Unity or challenge? Rep. Dean Phillips responds to potential presidential bid

A man sits in a U.S. Congress meeting room, listening.
Rep. Dean Phillips questions witnesses during a hearing on Capitol Hill on Sept. 16, 2020. He is considering adding his name to a short list of Democratic presidential candidates.
Kevin Dietsch-Pool | Getty Images 2020

The Democratic Party is still largely backing incumbent President Joe Biden for the 2024 nomination since the 80-year-old launched his reelection campaign in April. Right now he faces two long-shot challengers for the ticket: Robert F. Kennedy, Jr. and author Marianne Williamson.

Minnesota Congressman Dean Phillips, who has been vocal about having a contested nomination, has been flirting with the idea of adding his name to that list. Phillips was a guest on Morning Edition with MPR News host Cathy Wurzer. And said while he doesn’t believe he’s in the best position to run right now, he is “well-positioned for the job itself.”

“I have not said that I am running or not running. I just want to make that clear,” Phillips said. He is, however, encouraging other unnamed candidates to launch a campaign for president.

Twelve Republicans are vying for the nomination, including former President Donald Trump, despite numerous ongoing court battles in federal and state courts for his alleged role to overturn the results of the 2020 election.

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The Democratic field is just a quarter of that size and Phillips says his constituents are asking for alternatives.

“Democrats, the ones I’m hearing from and speaking with, and the ones reaching out to me, are saying the same thing. They want more options,” Phillips said. “I have to do what I know is the right thing, my conviction to encourage competition, because it makes us better. And that’s my message.”

The representative said he has not spoken to Sen. Amy Klobuchar or Gov. Tim Walz about his plans to encourage a competitive primary.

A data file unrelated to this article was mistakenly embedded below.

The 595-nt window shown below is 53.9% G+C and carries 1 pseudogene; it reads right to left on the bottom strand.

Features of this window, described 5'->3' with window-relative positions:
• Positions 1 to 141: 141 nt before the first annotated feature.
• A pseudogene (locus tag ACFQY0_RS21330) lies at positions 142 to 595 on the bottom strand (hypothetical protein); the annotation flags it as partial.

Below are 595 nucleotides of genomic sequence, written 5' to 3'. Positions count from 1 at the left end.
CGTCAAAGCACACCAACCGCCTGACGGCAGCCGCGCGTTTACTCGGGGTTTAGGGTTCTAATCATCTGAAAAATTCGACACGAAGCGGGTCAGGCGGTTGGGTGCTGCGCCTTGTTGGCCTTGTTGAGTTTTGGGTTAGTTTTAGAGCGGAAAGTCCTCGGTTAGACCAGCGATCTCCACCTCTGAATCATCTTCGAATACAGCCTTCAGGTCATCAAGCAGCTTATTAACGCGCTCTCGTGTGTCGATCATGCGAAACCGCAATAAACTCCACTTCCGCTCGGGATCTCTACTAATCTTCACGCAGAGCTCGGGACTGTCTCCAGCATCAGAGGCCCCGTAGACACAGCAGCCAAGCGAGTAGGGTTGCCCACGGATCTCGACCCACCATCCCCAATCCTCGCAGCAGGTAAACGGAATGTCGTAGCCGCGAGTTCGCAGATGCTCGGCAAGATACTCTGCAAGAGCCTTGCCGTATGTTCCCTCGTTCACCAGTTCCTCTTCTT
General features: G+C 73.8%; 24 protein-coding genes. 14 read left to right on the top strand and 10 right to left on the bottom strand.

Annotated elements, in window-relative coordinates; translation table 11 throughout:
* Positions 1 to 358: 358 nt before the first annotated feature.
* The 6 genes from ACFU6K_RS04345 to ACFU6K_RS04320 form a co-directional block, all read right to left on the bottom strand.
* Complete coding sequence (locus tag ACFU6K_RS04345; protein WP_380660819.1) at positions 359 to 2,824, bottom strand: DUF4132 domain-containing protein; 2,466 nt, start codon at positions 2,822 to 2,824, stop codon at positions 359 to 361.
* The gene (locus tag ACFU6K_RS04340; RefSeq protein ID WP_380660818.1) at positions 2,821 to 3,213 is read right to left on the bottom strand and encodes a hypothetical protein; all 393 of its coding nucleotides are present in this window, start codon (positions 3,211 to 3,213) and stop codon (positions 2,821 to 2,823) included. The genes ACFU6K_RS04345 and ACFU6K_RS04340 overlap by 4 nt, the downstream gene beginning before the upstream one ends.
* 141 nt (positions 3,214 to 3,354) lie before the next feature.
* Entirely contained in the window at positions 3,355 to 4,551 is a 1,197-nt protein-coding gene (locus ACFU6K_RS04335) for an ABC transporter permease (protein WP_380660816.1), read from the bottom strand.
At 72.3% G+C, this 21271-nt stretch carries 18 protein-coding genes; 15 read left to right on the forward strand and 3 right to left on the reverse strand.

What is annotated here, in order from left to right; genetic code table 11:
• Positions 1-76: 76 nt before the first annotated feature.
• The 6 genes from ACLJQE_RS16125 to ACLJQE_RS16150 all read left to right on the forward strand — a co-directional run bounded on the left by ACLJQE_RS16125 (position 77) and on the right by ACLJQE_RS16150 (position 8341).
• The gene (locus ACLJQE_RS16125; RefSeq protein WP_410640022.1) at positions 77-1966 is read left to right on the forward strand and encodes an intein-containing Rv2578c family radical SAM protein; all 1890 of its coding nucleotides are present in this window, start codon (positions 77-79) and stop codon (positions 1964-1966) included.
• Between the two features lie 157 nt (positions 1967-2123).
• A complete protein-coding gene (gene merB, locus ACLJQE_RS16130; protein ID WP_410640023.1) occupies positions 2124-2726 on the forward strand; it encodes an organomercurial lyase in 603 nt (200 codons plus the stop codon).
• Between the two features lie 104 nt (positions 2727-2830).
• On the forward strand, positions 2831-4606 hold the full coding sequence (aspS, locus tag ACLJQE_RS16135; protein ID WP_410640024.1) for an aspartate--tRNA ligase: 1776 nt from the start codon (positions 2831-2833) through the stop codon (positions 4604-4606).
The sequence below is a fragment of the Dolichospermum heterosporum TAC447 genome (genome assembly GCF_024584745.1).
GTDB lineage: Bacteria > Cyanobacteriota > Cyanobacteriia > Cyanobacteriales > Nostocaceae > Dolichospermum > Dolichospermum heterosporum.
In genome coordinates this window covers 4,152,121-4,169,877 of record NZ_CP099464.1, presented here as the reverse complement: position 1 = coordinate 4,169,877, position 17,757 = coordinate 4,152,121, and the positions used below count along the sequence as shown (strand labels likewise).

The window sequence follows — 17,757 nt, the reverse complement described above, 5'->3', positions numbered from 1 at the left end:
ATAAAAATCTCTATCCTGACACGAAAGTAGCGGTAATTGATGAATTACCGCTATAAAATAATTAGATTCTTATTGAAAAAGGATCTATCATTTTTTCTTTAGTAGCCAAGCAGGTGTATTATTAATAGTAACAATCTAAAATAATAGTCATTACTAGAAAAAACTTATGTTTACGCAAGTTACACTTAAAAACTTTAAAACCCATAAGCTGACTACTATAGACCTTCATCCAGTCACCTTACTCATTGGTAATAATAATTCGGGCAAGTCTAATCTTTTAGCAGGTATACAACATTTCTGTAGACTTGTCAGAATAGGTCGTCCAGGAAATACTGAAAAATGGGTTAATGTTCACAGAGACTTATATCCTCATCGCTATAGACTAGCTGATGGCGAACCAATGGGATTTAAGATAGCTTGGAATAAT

Phillips added he believes “deeply” in Biden, noting that he led the nation through “very difficult times,” and did so “exceptionally well and with grace.” He said he’d support Biden if he does get the Democratic nomination, but that it’d be wise for the party to have “backup plans” in place.

Despite vocalizing his concern over the age of some of his fellow congress members — like Rep. Diane Feinstein and Minority Leader Mitch McConnell — affecting their job performance, Phillips, 54, said Tuesday that the issue is mental acuity, not numerical age.

“I work with some 80-plus-year-olds in Congress right now who are sharp and competent and energetic as any of my much younger colleagues. That’s not the issue. But Americans have determined that that is an issue,” Phillips said. “And in a country like ours, we should at least be cognizant of the issues; we should be transparent.”

The average age of Minnesotans in the Third Congressional District which Phillips serves is 40, according to Census data. But nationwide, Americans 45 and older make up more than half the population. Phillips said that data and its reflection on older candidates won’t be an issue for him.

“It’s not the age, it is tenure. There are a lot of people in Washington that I simply think have been around too long, that have lost touch with the very people they’re charged with representing, and perhaps most importantly, are preventing next-generation capable leaders, both Democrats and Republicans from pursuing public office,” Phillips said.

“We need to complement newer members with those who have more institutional knowledge. But we also need to create space, particularly Democrats, because we are a party of youth and energy and optimism and the future. And I don’t think that’s been reflected in the public officeholders from the White House through the Congress to state houses around the country.”